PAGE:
For example, how many agents did you query before getting one to read the manuscript? Of those that read the manuscript, how many offered representation? You mentioned 3 years of submitting. How many queries did you submit per month? Did you find any difference in response based on whether they were email queries vs snail mail? Did you do both and what percentage of each?

Thanks.

Jeff Perren

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Mr. Morales, would you have a few minutes to spare to share some data about your experience getting published?

For example, how many agents did you query before getting one to read the manuscript? Of those that read the manuscript, how many offered representation? You mentioned 3 years of submitting. How many queries did you submit per month? Did you find any difference in response based on whether they were email queries vs snail mail? Did you do both and what percentage of each?

Thanks.

Jeff Perren

Mr. Perren,

I'll gladly share. When I finished grad school I had an almost complete novel on my hands. It was roughly 200 of what later became a 400 page novel. And--as a side note--the novel itself is a sort of brutal psychological portrait of impoverished people who either don't act, which results in tragedy or stagnation; or those characters who do act do so with clouded and flawed logic, the result being tragic. Inaction and improper action. Those are the main concerns of the novel. Scott Adams, who has read portions of it, could probably do better justice to my writing as far as an explanation, but I would never bother to ask him to take the time. Perhaps one day he'll meander over to this part of the board and give us a review.

So, on with your question. The novel finished, I set out to publish the entire thing. Along the way, I submitted chapters and a few short stories to literary journals, and contests. I won two contests (the result of one is one of my favorite stories, "Mother of Sorrows," which can be found on www.writingsite.com), and published four chapters of the novel as stand-alone stories (in Another Chicago Magazine, MAKE Magazine, Passages North, and Indiana English). I purposely wrote the book so that every chapter could stand alone for the sole reason that I knew how hard it would be to get an agent, and, having published pieces from the entire work I was shopping around, my chances of being taken seriously would increase because literary journals publishing sections of it gave the novel "credibility"--not to mention a wider potential audience.

Along the way I sent out, roughly every six months, upwards of 40 queries. Usually 25 would go to agents, and 15 would go to publishers directly. Of course, I heard back from very few publishers. The odds of getting noticed out of the slush pile at any major publisher are overwhelmingly slim. Usually one or two agents bit. In the queries, which I always sent snail mail unless they specified otherwise (get it into their hands physically to improve your chances of someone actually reading it, since it's far too easy to simply delete or ignore email) . In the packets I included the following: a two-page query letter explaining the basic premise of the novel and its potential audience/market, a synopsis, a chapter-by-chapter summary, a longer explanation of the novel's marketability, sample reviews, a CV, a brief note on my writing style, and two sample chapters. It was very detailed and very much a work-in-progress. The final version I have now runs 14 pages without the chapters. But it sought to answer questions agents/publishers might have, plus showed that I was aware of what I was writing, its implications, and my stylistic decisions (for one, occasionally, during very intense scenes, I will use excessively long sentences). So, that's the essence of the query packet. I did use The Writer's Market to find agents, as well as to see what to do and what not to do in query letters. The book was a profound help. However, I'd recommend not even looking at it until your project is completed. It can be daunting if you don't know exactly what you've written and how it should be marketed.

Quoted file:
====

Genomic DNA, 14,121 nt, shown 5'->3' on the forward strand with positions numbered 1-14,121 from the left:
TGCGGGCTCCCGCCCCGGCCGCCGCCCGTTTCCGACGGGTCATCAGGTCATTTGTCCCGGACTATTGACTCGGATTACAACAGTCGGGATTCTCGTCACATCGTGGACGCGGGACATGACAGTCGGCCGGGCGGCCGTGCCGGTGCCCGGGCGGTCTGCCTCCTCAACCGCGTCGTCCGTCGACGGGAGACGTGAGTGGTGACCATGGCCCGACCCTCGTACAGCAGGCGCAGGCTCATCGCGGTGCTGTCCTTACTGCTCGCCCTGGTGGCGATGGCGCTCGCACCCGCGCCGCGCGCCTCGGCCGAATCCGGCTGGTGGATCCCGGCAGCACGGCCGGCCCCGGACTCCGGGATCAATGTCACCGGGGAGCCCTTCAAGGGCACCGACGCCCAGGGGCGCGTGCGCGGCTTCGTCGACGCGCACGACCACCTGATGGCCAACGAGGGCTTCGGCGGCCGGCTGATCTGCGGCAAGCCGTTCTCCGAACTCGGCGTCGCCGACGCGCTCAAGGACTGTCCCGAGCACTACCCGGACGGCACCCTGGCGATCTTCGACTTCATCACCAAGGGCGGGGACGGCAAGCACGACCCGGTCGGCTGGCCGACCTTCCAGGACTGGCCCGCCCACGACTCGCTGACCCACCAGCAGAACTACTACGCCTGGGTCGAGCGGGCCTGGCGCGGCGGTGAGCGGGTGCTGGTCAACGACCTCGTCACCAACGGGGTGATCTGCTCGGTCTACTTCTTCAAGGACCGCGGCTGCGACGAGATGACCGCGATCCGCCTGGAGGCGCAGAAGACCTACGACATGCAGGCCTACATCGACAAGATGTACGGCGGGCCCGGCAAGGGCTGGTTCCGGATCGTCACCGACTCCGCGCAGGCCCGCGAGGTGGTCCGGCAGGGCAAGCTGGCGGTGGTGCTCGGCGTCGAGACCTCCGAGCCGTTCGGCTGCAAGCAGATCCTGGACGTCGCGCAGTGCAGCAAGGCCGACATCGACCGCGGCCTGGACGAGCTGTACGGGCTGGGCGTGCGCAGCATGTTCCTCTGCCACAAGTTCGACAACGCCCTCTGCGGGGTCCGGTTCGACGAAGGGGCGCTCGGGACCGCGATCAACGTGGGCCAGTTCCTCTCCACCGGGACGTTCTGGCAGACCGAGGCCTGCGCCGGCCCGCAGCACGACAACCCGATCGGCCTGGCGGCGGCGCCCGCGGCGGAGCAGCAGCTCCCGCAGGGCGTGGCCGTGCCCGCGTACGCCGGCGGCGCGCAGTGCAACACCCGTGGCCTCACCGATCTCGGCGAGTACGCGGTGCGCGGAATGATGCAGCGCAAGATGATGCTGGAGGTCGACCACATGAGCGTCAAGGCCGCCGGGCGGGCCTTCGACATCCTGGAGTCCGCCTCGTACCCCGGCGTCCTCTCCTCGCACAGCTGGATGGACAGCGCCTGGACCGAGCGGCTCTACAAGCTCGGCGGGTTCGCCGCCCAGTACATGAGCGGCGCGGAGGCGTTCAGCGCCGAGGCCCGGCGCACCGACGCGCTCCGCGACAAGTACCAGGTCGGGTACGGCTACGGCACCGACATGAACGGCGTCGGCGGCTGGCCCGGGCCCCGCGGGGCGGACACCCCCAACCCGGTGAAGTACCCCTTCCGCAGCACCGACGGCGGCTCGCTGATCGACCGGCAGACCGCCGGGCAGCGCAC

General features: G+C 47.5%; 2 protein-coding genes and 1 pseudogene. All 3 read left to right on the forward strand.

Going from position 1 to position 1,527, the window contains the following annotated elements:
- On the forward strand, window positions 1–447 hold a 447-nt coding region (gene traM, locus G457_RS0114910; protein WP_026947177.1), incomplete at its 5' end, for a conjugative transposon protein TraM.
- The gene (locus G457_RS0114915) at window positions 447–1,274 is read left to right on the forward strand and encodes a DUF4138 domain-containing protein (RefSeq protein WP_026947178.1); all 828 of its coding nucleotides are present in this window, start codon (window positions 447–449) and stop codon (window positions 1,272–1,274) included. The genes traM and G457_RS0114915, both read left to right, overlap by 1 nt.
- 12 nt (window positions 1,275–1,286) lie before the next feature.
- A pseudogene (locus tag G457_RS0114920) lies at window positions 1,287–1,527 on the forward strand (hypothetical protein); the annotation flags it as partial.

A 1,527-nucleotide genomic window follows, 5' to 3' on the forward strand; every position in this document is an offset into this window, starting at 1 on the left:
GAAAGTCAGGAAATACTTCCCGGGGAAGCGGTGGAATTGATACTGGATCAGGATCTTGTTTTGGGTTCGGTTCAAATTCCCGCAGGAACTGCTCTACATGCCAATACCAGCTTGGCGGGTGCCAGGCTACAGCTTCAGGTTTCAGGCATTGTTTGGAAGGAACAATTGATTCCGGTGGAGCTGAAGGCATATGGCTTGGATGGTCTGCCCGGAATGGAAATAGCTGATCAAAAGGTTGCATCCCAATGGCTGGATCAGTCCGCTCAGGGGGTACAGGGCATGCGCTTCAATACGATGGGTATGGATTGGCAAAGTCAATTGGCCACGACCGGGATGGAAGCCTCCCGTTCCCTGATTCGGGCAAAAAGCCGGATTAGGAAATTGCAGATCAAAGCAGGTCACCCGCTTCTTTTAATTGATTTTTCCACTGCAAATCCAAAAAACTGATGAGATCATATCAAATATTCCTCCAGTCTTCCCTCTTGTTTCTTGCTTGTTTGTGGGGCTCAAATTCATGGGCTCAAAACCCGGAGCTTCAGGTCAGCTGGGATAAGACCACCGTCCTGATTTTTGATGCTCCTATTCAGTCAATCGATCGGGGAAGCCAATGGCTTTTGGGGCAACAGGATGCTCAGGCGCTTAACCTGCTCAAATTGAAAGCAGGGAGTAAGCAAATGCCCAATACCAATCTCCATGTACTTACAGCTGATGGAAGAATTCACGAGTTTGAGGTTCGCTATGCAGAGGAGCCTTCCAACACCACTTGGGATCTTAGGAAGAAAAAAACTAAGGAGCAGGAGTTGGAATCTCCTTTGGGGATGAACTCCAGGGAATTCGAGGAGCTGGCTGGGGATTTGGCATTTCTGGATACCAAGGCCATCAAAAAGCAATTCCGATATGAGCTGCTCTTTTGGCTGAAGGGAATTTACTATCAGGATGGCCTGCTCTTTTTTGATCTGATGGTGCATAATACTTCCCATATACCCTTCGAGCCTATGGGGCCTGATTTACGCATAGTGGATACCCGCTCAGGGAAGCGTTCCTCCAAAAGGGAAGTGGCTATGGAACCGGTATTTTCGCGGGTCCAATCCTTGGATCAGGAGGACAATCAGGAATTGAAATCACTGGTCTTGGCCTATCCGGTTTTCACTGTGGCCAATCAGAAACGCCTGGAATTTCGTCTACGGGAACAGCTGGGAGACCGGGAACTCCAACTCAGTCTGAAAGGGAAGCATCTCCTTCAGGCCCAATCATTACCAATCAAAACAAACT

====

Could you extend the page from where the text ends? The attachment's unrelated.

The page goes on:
Rejections came plentifully. But, having submitted to journals for a while, I had developed thick skin. The rejections varied from detailed explanations why I wasn't a good match, to the occasional rude or condescending letter. One even took the time to simply write, "No Thanks," across the front of my query letter, stuffed it in my SASE, and sent it back to me. However, some agents were kind. I had a total of eight or nine ask me directly for the entire manuscript. All of them wrote back to tell me they thought my writing was "powerful," but that they didn't see how they could market it. At the time, I was slightly downtrodden, as I had poured my absolute best writing and all my energies (outside of parenting and teaching) into the book. Looking back, I can tell you that I'm glad none of them said yes if they truly thought that. Nothing is more horrible than an agent who doesn't believe passionately in your work. I know this from several friends of mine who are very successful writers. I chose to never ask for their help. They never offered. I was fine with that. It's been much more fulfilling doing this of my own accord, rather than getting a handout.